The ‘New’ National Cryptologic Museum Showcases Secretive History of American Espionage


The National Security Agency’s operations center floor in 2012. The NSA’s National Cryptologic Museum is the first and only public museum in the US intelligence community. Wikimedia Commons photo.

Some exciting news for spy geeks, history buffs, and anyone who wants to see rare codebreaking artifacts from days of yore: The National Security Agency has recently announced the “grand opening” of the National Cryptologic Museum in Annapolis Junction, Maryland. Although the museum, which is located near the NSA headquarters, has technically been open to the public since 1993, it was closed for renovations during the COVID-19 pandemic and its transformation was apparently significant enough for the NSA to call this a grand opening. The ribbon-cutting ceremony is Saturday, Oct. 8, at 10 a.m., at which point ordinary citizens will be welcomed inside to feast their eyes on a vast collection of encryption machines, supercomputers, and even invisible ink chronicling the role of cryptology in American national security.

Cryptology, as defined by the NSA, is the art and science of breaking and making codes and ciphers. Early uses in American history occurred as far back as the American Revolution, but it was seen prominently during the Civil War, when the Union and Confederate armies delivered and intercepted encrypted messages on the battlefield. As codebreaking technologies advanced with each new war, armies developed increasingly sophisticated means to protect crucial intelligence — such as battle plans and tactical protocols — from the prying eyes of adversaries. These efforts were undertaken on both minute and grand scales. For example, in World War II, the US Army recruited Navajo men to transmit sensitive military communications coded in their tribal languages. While the “Navajo Code Talkers” were effective on the ground, other techniques protected the broader schemes of America’s military strategy, such as SIGABA, a complex cipher encryption machine. Axis forces never succeeded in breaking either the Navajo or the SIGABA codes. Then, during the Cold War, when the US and Soviet Union were on the brink of nuclear armageddon, the art and science of cryptology advanced well beyond esoteric languages and radios and into the realm of computer technology.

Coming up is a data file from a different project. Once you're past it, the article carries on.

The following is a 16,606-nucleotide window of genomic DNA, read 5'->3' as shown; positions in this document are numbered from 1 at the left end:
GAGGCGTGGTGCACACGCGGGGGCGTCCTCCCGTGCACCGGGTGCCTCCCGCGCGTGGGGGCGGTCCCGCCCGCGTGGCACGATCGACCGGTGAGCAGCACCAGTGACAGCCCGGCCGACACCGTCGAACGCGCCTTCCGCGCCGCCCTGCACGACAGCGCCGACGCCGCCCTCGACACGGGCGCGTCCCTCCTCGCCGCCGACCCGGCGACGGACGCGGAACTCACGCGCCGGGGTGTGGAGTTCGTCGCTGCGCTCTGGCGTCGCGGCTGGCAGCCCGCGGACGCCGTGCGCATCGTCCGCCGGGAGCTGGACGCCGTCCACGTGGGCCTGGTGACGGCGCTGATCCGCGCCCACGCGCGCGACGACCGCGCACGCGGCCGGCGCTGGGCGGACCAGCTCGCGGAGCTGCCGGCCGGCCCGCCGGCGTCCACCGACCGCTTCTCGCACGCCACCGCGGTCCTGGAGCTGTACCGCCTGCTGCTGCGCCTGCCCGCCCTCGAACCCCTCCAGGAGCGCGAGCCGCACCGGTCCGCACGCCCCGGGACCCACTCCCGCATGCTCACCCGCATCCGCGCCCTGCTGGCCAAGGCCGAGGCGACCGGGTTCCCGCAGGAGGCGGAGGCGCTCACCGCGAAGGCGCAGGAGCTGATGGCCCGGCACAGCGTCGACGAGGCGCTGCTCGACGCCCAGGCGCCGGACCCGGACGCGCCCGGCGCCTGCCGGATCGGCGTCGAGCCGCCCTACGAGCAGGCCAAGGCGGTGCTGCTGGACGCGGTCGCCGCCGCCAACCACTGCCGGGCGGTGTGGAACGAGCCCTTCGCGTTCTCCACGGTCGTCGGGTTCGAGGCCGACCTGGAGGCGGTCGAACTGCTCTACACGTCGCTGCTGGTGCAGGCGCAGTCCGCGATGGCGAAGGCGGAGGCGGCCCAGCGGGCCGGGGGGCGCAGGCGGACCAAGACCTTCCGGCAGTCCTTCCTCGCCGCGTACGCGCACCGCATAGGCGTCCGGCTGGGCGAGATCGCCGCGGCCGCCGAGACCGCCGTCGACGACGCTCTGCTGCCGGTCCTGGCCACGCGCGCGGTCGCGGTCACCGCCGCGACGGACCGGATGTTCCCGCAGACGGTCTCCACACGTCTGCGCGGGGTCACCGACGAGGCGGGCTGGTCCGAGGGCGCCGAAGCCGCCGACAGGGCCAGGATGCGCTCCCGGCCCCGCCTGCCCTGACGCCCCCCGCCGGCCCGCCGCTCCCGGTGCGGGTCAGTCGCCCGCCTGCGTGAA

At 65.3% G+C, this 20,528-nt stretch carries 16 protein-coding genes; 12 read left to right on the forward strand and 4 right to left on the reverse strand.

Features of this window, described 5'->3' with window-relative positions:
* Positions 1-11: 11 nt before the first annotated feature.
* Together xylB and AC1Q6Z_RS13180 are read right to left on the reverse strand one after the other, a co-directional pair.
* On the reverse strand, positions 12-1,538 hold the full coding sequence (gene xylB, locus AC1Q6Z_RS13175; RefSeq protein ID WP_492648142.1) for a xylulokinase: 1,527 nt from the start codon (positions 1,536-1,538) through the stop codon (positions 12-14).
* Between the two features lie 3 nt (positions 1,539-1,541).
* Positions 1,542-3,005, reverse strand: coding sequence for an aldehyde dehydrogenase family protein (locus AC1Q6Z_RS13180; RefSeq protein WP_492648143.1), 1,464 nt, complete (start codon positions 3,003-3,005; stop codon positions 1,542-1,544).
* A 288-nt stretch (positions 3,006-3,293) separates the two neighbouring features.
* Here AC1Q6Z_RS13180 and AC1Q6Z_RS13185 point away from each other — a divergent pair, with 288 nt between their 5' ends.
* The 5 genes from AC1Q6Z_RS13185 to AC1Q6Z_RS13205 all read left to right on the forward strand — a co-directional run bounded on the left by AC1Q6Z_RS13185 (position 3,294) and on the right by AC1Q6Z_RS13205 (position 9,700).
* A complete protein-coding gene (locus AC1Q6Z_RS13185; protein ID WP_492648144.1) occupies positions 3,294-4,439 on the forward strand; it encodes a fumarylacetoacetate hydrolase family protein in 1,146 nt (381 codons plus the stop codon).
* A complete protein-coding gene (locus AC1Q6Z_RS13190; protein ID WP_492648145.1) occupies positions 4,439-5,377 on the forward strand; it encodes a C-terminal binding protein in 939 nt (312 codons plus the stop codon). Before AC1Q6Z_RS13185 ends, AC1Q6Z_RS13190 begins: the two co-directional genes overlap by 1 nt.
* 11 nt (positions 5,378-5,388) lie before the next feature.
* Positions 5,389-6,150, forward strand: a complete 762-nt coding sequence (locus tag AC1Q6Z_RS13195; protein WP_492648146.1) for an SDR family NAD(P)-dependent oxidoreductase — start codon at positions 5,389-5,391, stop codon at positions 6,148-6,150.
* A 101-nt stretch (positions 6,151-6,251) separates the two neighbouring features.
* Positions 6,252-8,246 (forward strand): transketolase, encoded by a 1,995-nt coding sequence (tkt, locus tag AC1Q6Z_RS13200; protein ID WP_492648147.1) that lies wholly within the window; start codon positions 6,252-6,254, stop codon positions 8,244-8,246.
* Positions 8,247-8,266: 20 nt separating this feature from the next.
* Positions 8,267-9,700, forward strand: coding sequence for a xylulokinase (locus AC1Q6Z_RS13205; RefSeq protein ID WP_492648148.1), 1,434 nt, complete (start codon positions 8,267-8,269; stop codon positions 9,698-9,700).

National Crypto Museum

A 2016 exhibit at the National Cryptologic Museum from before the renovations, showing an authentic World War II Enigma machine. Photo courtesy of the NSA.

Photo courtesy of the NSA.

The NCM is the first and only public museum built and curated by the US intelligence community. Its exhibits feature various encryption and codebreaking artifacts spanning American history, including from the Civil War, World War II, and the Cold War era. Some of the more recent artifacts on display include the “Senior Scout,” a US Air Force intelligence-gathering vessel packed full of crypto equipment and transported in the back of a modified C-130. The Senior Scout was used in Operation Desert Storm, the War on Terror, and in the war on drugs.

To those who visited the NCM before it underwent renovations, Dr. Vince Houghton, the museum’s current director, promises a new and improved experience, heralding “an all new interior, complete with all new layouts, displays, and many never before seen artifacts that played critical roles protecting American national security.” For those unable to attend the museum at all, the NCM has a spotlight series on YouTube that showcases some of the best artifacts available within the museum.

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Matt Fratus is a history staff writer for Coffee or Die. He prides himself on uncovering the most fascinating tales of history by sharing them through any means of engaging storytelling. He writes for his micro-blog @LateNightHistory on Instagram, where he shares the story behind the image. He is also the host of the Late Night History podcast. When not writing about history, Matt enjoys volunteering for One More Wave and rooting for Boston sports teams.
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